09 Feb

News and Analyses, A Foreign Perspective



HSBC's Swiss bank in Geneva

Ohio senator Sherrod Brown has said she intends ‘pressing regulators, the IRS, and the DOJ for answers’. Photograph: Felix Clay/Guardian

Senate leader calls for US government’s explanation in wake of HSBC leaks

The claims Catalogue of malpractice laid bare

HSBC files show how Swiss bank helped clients dodge taxes and hide millions

government faces pressure after biggest leak in banking history

Sherrod Brown, leading Democrat on Senate banking committee, asks for full explanation upon learning of allegations in biggest leak in banking history

A leading member of the Senate banking committee is calling on the US government to explain what action it took after receiving a massive cache of leaked data that revealed how the Swiss banking arm of HSBC, the world’s second-largest bank, helped wealthy customers conceal billions of dollars of assets.

The leaked files, which reveal how HSBC advised some clients on how to circumvent domestic tax authorities, were obtained through an international collaboration of news outlets, including the Guardian, the French daily Le Monde, CBS 60 Minutes and the Washington-based International Consortium of Investigative Journalists.

The files reveal how HSBC’s Swiss private bank colluded with some clients to conceal undeclared “black” accounts from domestic tax authorities across the world and provided services to international criminals and other high-risk individuals. The Guardian has established the leaked data was shared with US regulators five years ago.

“I will be very interested to hear the government’s full explanation of its actions – or lack thereof – upon learning of these allegations in 2010,” said Ohio senator Sherrod Brown, the leading Democrat on the committee.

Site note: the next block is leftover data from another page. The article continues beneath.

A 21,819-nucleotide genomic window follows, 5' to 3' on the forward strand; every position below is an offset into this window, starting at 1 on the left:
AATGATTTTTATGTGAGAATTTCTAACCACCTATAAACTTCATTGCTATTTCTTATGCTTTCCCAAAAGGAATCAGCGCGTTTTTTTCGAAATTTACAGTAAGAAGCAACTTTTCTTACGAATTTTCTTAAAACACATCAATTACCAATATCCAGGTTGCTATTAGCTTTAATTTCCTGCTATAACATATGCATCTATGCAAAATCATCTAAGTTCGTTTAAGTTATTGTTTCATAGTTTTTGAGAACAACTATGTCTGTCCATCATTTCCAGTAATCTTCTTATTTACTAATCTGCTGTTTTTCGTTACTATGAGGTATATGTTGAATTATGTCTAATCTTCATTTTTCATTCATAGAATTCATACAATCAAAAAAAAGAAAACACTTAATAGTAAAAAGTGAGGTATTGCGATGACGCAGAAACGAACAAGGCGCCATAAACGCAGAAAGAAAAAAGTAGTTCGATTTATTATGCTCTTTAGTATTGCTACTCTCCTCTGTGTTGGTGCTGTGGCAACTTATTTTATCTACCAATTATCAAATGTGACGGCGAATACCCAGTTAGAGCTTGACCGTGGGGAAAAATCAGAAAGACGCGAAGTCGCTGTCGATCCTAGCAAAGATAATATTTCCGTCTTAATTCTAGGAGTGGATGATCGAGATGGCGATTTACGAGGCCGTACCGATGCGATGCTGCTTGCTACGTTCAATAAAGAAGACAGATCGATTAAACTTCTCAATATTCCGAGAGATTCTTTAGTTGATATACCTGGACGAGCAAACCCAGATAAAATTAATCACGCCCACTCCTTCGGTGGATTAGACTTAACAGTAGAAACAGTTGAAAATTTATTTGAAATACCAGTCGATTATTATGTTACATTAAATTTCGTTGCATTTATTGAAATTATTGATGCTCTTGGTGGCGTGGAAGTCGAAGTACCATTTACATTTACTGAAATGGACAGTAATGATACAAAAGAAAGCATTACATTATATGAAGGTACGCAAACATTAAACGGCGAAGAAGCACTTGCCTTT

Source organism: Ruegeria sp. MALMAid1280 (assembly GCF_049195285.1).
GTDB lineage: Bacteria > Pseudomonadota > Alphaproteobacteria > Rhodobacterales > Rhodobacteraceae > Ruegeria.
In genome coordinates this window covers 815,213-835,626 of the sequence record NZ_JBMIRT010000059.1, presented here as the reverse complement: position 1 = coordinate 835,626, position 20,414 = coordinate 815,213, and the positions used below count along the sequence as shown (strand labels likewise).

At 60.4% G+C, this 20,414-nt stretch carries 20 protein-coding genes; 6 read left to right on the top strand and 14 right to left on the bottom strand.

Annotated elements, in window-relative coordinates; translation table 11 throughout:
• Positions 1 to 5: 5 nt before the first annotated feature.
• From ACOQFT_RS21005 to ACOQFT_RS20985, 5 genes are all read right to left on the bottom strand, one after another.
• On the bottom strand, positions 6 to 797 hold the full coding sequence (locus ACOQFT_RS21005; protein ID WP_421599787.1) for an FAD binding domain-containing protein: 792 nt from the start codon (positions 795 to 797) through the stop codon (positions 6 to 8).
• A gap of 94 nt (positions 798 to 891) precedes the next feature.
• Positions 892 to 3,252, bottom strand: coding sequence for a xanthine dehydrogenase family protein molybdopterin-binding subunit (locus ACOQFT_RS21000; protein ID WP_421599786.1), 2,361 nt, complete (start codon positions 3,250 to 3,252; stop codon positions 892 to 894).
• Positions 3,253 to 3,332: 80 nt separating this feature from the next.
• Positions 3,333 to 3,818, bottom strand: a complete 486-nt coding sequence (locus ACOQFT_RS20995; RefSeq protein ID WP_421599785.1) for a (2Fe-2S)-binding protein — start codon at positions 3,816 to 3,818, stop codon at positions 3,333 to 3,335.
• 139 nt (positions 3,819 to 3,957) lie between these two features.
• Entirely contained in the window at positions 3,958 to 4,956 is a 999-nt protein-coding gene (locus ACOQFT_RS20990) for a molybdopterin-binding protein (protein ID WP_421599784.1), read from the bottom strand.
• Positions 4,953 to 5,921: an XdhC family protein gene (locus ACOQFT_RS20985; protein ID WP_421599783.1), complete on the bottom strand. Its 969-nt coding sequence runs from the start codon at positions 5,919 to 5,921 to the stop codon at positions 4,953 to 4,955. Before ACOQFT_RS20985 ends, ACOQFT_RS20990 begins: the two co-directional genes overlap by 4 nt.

Referring to previous charges against HSBC, which were resolved in a landmark civil settlement in 2012, he added: “If the charges are true, the same institution that was first caught violating US sanction laws and laundering money for Mexican drug cartels could then escape accountability for promoting widespread evasion of US tax laws. I intend on pressing regulators, the IRS, and the DoJ for answers.”……………………


Angela Merkel and Barack Obama pictured after a 2014 press conference.

Angela Merkel and Barack Obama pictured after a press conference in 2014. Photograph: Charles Dharapak/AP

Merkel to meet Obama to resolve Ukrainian differences

German and US leaders face potential split over arming of Ukrainian fighters to combat Russian-backed separatists

Angela Merkel will meet Barack Obama at the White House on Monday, as the two leaders aim to resolve a potential split over arming Ukrainian fighters so they can combat Russian-backed separatists.

The German chancellor and the US president will also discuss upcoming talks to revive a peace plan for Ukraine. There has been speculation that the US could send “defensive weapons” to Ukraine, but this has little support among its European allies who fear it could escalate the year-long conflict in east Ukraine.

At issue is Vladimir Putin’s support for the separatists and the Russian president’s seeming revival of a Soviet strategy favoured during the cold war to create a division between the US and its Nato allies, particularly Germany………………